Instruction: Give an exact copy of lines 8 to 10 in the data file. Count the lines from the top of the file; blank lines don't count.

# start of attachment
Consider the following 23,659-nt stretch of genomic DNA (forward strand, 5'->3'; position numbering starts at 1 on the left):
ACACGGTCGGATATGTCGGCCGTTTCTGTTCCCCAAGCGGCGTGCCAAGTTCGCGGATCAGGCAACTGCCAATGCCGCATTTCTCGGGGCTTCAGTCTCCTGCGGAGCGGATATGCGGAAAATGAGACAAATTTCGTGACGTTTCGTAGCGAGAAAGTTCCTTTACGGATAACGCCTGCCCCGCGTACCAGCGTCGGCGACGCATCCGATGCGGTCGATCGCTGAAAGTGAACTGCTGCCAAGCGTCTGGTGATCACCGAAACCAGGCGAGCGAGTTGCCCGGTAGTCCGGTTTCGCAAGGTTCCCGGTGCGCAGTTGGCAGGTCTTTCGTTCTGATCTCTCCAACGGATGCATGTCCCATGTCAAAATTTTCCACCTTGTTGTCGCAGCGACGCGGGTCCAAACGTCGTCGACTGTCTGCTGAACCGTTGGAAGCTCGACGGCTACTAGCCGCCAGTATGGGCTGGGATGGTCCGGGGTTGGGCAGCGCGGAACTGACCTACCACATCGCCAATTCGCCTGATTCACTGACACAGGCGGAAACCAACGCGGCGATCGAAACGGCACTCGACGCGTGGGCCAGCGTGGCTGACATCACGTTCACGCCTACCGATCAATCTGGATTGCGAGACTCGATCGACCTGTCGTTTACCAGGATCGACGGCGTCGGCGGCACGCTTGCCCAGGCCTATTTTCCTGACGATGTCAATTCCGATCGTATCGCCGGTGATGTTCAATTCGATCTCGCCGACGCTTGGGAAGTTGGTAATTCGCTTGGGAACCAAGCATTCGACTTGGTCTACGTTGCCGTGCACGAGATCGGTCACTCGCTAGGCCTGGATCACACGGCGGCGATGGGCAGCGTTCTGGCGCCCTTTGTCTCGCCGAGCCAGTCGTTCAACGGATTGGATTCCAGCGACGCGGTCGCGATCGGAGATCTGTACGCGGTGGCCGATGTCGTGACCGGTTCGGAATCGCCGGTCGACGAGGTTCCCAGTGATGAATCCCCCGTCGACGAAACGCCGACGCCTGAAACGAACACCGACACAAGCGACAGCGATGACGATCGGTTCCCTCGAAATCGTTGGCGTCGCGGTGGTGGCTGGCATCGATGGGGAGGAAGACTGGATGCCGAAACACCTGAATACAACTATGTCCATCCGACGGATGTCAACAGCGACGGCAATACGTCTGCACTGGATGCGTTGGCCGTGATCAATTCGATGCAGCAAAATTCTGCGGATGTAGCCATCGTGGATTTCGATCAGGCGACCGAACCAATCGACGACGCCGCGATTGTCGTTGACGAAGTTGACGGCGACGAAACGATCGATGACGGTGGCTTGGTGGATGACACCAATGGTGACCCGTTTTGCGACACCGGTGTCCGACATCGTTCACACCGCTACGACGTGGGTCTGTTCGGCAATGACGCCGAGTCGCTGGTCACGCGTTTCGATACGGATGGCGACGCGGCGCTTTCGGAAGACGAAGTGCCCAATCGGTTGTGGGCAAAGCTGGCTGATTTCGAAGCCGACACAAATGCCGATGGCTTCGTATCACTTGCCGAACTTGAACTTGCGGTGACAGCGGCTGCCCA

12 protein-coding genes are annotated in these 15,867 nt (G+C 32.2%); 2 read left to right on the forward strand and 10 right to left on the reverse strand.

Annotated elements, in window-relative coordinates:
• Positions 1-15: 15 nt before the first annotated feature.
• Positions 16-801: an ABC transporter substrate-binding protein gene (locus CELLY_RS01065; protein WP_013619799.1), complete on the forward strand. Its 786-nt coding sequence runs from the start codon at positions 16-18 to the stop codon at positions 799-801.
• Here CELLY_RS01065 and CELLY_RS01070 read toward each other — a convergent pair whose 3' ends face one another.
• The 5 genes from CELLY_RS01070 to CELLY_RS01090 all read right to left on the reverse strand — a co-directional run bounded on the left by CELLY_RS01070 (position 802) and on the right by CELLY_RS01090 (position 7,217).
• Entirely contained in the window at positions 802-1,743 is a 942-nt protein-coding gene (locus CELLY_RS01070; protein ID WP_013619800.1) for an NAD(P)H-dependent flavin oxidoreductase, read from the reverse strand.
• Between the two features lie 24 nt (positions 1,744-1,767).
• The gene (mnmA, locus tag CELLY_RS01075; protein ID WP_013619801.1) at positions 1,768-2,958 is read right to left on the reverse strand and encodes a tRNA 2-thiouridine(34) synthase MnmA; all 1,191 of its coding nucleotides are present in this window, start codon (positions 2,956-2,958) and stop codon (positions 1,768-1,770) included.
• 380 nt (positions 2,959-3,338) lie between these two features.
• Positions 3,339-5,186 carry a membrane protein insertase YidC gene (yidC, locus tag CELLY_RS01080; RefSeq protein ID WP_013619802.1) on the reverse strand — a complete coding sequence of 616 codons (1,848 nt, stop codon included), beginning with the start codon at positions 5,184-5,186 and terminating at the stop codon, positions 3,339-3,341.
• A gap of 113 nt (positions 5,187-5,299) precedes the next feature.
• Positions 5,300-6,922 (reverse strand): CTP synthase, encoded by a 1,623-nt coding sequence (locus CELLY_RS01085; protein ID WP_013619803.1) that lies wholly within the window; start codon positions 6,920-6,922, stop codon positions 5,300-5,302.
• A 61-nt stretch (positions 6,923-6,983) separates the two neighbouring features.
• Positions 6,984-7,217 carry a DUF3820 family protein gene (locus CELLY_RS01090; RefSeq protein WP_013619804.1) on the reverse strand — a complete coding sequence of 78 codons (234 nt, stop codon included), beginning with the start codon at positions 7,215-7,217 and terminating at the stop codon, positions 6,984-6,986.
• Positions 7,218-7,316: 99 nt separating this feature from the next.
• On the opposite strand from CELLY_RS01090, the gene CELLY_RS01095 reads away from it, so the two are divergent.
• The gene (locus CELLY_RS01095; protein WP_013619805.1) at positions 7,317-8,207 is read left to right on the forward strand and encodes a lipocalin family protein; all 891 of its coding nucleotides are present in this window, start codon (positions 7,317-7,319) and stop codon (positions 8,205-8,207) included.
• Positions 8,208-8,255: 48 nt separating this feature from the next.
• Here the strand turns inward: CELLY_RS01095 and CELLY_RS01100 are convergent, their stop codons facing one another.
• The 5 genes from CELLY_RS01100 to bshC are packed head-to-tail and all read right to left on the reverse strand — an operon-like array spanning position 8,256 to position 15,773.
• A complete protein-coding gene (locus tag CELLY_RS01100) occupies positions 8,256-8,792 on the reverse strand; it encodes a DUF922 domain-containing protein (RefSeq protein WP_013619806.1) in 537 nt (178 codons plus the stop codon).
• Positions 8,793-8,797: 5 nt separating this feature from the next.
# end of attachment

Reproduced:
• The 5 genes from CELLY_RS01070 to CELLY_RS01090 all read right to left on the reverse strand — a co-directional run bounded on the left by CELLY_RS01070 (position 802) and on the right by CELLY_RS01090 (position 7,217).
• Entirely contained in the window at positions 802-1,743 is a 942-nt protein-coding gene (locus CELLY_RS01070; protein ID WP_013619800.1) for an NAD(P)H-dependent flavin oxidoreductase, read from the reverse strand.
• Between the two features lie 24 nt (positions 1,744-1,767).